Flavius Augustus Honorius, (384 - 423), emperor of the West (395 - 423), was son of Theodosius I and his first wife Aelia Flaccilla, and brother of the Eastern emperor Arcadius.
|Bronze coin bearing the profile|
Born on September 9, 384, Honorius became western emperor at the age of 11. For the first part of his reign he depended on the military leadership of the Vandal general Stilicho. To strengthen his bonds to the young emperor, Stilicho married his daughter Maria to him.
The most notable event of his reign was the assault and sack of Rome on August 24, 410 by the Visigoths under Alaric. The city had not been under the control of a foreign force since an invasion of Gallic Celts some seven centuries before. The shock of this event reverberated from Britain to Jerusalem, and inspired Augustine to write his magnus opus, The City of God.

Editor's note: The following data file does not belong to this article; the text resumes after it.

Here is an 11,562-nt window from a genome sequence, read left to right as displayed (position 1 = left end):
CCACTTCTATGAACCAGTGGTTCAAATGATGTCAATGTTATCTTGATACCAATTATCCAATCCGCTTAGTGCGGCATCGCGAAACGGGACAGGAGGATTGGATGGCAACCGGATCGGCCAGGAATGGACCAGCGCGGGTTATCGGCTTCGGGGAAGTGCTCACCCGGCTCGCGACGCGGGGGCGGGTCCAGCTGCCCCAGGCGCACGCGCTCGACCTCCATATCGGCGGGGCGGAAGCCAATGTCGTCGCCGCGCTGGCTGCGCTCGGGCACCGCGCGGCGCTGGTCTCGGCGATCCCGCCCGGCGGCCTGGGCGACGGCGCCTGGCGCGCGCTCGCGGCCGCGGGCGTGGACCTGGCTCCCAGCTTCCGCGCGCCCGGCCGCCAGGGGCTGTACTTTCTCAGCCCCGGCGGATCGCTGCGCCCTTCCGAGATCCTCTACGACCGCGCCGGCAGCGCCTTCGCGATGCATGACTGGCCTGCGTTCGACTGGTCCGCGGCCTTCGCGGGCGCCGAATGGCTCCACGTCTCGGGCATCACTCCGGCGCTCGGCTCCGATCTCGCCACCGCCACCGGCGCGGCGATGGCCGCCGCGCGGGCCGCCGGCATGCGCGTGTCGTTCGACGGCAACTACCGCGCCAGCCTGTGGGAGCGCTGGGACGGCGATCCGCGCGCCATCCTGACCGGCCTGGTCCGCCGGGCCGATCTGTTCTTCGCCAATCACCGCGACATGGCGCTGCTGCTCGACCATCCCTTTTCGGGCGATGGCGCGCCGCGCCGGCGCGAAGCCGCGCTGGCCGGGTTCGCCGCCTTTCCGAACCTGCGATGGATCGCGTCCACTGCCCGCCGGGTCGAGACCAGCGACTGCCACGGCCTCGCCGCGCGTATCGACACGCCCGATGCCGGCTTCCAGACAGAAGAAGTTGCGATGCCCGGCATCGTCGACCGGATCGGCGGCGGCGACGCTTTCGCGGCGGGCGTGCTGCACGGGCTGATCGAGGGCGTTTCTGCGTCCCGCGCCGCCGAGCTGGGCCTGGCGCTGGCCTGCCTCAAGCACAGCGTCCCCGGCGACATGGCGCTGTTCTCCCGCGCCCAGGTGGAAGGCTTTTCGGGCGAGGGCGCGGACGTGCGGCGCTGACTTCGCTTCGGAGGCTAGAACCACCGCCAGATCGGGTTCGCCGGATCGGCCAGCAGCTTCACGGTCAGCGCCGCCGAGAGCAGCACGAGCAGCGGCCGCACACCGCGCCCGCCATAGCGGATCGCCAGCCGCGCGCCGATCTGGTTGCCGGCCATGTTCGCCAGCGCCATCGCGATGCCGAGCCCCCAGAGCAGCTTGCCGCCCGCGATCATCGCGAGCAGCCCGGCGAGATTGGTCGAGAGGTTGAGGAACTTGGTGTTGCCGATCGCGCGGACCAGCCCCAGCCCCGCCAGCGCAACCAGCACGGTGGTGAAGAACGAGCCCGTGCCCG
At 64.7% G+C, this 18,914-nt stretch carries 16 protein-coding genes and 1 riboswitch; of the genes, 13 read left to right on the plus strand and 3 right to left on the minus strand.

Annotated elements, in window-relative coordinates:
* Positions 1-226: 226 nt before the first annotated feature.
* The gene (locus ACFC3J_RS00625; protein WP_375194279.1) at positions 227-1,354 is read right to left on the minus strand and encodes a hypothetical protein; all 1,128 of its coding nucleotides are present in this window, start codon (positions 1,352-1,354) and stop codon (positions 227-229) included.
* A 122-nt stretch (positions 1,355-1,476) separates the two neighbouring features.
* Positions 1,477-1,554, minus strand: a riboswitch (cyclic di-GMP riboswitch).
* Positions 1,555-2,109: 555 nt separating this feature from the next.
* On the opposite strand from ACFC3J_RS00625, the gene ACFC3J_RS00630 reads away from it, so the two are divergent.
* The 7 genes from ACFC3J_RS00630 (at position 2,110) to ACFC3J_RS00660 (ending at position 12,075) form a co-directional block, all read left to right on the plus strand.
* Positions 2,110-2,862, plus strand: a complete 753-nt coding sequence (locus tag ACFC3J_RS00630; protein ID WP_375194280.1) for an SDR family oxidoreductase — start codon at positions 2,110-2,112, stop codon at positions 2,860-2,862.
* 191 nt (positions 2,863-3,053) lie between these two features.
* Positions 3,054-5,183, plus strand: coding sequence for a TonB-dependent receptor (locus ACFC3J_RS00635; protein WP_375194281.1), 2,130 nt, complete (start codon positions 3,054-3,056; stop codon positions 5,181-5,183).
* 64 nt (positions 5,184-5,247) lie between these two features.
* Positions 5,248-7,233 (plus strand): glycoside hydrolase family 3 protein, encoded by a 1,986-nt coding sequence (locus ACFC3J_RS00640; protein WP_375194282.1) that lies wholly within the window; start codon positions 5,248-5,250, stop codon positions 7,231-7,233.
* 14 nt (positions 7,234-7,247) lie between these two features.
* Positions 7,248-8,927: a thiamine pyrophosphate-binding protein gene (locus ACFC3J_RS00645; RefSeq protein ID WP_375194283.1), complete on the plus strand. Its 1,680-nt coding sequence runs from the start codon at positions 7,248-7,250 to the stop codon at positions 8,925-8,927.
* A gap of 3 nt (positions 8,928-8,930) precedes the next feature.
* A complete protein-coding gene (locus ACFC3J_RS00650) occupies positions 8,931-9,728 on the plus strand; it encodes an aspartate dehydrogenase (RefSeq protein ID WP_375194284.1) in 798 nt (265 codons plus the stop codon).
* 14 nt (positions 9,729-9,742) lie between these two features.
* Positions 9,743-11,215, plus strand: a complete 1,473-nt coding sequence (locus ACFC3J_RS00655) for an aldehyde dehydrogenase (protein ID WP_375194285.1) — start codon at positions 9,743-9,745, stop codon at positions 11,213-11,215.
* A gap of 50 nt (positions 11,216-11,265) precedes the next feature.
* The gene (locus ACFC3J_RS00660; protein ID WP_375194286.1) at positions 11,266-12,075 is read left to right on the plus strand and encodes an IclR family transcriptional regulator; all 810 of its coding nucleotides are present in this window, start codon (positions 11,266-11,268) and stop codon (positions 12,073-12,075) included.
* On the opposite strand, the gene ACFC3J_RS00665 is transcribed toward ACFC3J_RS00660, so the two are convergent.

His reign of twenty-eight years was one of the most disastrous in the Roman annals; the weakness and timidity of the emperor combined with the attacks of the Visigoths and Vandals contributed to the rapid disintegration of the empire. His influence on the current of events was purely negative.